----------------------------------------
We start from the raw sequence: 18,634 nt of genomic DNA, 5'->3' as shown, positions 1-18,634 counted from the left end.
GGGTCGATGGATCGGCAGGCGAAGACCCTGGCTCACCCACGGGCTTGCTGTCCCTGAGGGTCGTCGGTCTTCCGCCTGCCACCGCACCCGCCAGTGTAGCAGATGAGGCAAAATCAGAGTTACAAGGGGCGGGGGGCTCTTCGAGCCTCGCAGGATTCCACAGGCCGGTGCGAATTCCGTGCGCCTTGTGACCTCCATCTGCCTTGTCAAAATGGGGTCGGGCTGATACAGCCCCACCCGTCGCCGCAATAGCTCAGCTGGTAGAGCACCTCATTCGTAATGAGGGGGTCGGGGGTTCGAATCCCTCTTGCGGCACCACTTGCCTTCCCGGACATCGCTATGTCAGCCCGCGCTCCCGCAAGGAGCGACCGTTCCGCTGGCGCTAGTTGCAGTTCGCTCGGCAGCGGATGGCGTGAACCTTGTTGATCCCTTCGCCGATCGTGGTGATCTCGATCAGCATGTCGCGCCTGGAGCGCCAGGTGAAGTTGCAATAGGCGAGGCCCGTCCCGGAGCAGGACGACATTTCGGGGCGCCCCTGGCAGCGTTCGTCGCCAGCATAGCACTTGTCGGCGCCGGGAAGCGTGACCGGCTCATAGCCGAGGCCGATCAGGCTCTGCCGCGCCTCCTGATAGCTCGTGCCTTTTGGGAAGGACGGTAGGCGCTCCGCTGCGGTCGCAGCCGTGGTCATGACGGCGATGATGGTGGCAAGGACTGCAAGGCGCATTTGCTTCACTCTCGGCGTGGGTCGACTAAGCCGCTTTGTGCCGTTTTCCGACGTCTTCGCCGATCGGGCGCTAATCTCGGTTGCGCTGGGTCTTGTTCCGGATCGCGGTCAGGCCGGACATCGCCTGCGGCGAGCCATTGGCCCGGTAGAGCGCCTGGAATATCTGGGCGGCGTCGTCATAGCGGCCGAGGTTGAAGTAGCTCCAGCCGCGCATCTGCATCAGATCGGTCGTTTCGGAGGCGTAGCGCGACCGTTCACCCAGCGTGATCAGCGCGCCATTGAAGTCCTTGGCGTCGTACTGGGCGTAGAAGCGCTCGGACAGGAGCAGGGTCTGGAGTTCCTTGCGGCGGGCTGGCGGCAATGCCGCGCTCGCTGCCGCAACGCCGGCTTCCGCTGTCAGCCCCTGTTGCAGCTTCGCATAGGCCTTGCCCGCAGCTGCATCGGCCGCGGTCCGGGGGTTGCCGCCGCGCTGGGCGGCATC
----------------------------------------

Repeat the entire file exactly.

We start from the raw sequence: 18,634 nt of genomic DNA, 5'->3' as shown, positions 1-18,634 counted from the left end.
GGGTCGATGGATCGGCAGGCGAAGACCCTGGCTCACCCACGGGCTTGCTGTCCCTGAGGGTCGTCGGTCTTCCGCCTGCCACCGCACCCGCCAGTGTAGCAGATGAGGCAAAATCAGAGTTACAAGGGGCGGGGGGCTCTTCGAGCCTCGCAGGATTCCACAGGCCGGTGCGAATTCCGTGCGCCTTGTGACCTCCATCTGCCTTGTCAAAATGGGGTCGGGCTGATACAGCCCCACCCGTCGCCGCAATAGCTCAGCTGGTAGAGCACCTCATTCGTAATGAGGGGGTCGGGGGTTCGAATCCCTCTTGCGGCACCACTTGCCTTCCCGGACATCGCTATGTCAGCCCGCGCTCCCGCAAGGAGCGACCGTTCCGCTGGCGCTAGTTGCAGTTCGCTCGGCAGCGGATGGCGTGAACCTTGTTGATCCCTTCGCCGATCGTGGTGATCTCGATCAGCATGTCGCGCCTGGAGCGCCAGGTGAAGTTGCAATAGGCGAGGCCCGTCCCGGAGCAGGACGACATTTCGGGGCGCCCCTGGCAGCGTTCGTCGCCAGCATAGCACTTGTCGGCGCCGGGAAGCGTGACCGGCTCATAGCCGAGGCCGATCAGGCTCTGCCGCGCCTCCTGATAGCTCGTGCCTTTTGGGAAGGACGGTAGGCGCTCCGCTGCGGTCGCAGCCGTGGTCATGACGGCGATGATGGTGGCAAGGACTGCAAGGCGCATTTGCTTCACTCTCGGCGTGGGTCGACTAAGCCGCTTTGTGCCGTTTTCCGACGTCTTCGCCGATCGGGCGCTAATCTCGGTTGCGCTGGGTCTTGTTCCGGATCGCGGTCAGGCCGGACATCGCCTGCGGCGAGCCATTGGCCCGGTAGAGCGCCTGGAATATCTGGGCGGCGTCGTCATAGCGGCCGAGGTTGAAGTAGCTCCAGCCGCGCATCTGCATCAGATCGGTCGTTTCGGAGGCGTAGCGCGACCGTTCACCCAGCGTGATCAGCGCGCCATTGAAGTCCTTGGCGTCGTACTGGGCGTAGAAGCGCTCGGACAGGAGCAGGGTCTGGAGTTCCTTGCGGCGGGCTGGCGGCAATGCCGCGCTCGCTGCCGCAACGCCGGCTTCCGCTGTCAGCCCCTGTTGCAGCTTCGCATAGGCCTTGCCCGCAGCTGCATCGGCCGCGGTCCGGGGGTTGCCGCCGCGCTGGGCGGCATC